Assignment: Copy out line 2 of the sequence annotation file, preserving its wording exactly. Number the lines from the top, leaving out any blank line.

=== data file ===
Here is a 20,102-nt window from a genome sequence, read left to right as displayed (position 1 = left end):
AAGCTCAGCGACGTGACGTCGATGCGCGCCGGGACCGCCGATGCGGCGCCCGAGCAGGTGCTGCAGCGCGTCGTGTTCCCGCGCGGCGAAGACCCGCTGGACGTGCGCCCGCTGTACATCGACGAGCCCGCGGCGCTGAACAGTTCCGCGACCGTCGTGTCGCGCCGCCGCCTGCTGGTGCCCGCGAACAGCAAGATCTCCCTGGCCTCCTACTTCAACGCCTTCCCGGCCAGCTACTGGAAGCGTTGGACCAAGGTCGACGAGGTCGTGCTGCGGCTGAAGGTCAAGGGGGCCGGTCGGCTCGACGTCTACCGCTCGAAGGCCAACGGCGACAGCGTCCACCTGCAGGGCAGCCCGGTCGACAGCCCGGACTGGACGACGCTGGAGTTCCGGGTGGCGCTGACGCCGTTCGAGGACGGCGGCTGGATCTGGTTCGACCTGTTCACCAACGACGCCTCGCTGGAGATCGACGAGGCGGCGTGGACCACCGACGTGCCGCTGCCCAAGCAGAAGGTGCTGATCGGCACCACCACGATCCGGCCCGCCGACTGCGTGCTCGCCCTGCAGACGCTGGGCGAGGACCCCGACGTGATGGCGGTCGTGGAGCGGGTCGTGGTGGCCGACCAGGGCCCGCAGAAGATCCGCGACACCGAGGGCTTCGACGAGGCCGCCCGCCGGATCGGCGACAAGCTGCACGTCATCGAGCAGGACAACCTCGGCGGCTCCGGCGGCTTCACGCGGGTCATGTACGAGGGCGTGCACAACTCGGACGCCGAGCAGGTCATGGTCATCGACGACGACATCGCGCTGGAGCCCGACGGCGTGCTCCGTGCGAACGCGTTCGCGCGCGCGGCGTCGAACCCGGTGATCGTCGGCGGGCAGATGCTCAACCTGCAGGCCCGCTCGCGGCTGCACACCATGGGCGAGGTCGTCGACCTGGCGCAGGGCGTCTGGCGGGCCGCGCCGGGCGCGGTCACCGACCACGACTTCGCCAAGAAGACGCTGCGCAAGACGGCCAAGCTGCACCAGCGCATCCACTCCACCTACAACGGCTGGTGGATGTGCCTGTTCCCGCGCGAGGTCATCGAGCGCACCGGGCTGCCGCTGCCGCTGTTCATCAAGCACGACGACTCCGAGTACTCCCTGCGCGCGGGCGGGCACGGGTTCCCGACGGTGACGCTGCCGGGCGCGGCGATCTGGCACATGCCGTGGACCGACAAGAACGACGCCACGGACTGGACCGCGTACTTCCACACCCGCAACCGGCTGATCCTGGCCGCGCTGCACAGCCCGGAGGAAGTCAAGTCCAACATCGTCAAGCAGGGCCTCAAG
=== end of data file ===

AAGCTCAGCGACGTGACGTCGATGCGCGCCGGGACCGCCGATGCGGCGCCCGAGCAGGTGCTGCAGCGCGTCGTGTTCCCGCGCGGCGAAGACCCGCTGGACGTGCGCCCGCTGTACATCGACGAGCCCGCGGCGCTGAACAGTTCCGCGACCGTCGTGTCGCGCCGCCGCCTGCTGGTGCCCGCGAACAGCAAGATCTCCCTGGCCTCCTACTTCAACGCCTTCCCGGCCAGCTACTGGAAGCGTTGGACCAAGGTCGACGAGGTCGTGCTGCGGCTGAAGGTCAAGGGGGCCGGTCGGCTCGACGTCTACCGCTCGAAGGCCAACGGCGACAGCGTCCACCTGCAGGGCAGCCCGGTCGACAGCCCGGACTGGACGACGCTGGAGTTCCGGGTGGCGCTGACGCCGTTCGAGGACGGCGGCTGGATCTGGTTCGACCTGTTCACCAACGACGCCTCGCTGGAGATCGACGAGGCGGCGTGGACCACCGACGTGCCGCTGCCCAAGCAGAAGGTGCTGATCGGCACCACCACGATCCGGCCCGCCGACTGCGTGCTCGCCCTGCAGACGCTGGGCGAGGACCCCGACGTGATGGCGGTCGTGGAGCGGGTCGTGGTGGCCGACCAGGGCCCGCAGAAGATCCGCGACACCGAGGGCTTCGACGAGGCCGCCCGCCGGATCGGCGACAAGCTGCACGTCATCGAGCAGGACAACCTCGGCGGCTCCGGCGGCTTCACGCGGGTCATGTACGAGGGCGTGCACAACTCGGACGCCGAGCAGGTCATGGTCATCGACGACGACATCGCGCTGGAGCCCGACGGCGTGCTCCGTGCGAACGCGTTCGCGCGCGCGGCGTCGAACCCGGTGATCGTCGGCGGGCAGATGCTCAACCTGCAGGCCCGCTCGCGGCTGCACACCATGGGCGAGGTCGTCGACCTGGCGCAGGGCGTCTGGCGGGCCGCGCCGGGCGCGGTCACCGACCACGACTTCGCCAAGAAGACGCTGCGCAAGACGGCCAAGCTGCACCAGCGCATCCACTCCACCTACAACGGCTGGTGGATGTGCCTGTTCCCGCGCGAGGTCATCGAGCGCACCGGGCTGCCGCTGCCGCTGTTCATCAAGCACGACGACTCCGAGTACTCCCTGCGCGCGGGCGGGCACGGGTTCCCGACGGTGACGCTGCCGGGCGCGGCGATCTGGCACATGCCGTGGACCGACAAGAACGACGCCACGGACTGGACCGCGTACTTCCACACCCGCAACCGGCTGATCCTGGCCGCGCTGCACAGCCCGGAGGAAGTCAAGTCCAACATCGTCAAGCAGGGCCTCAAG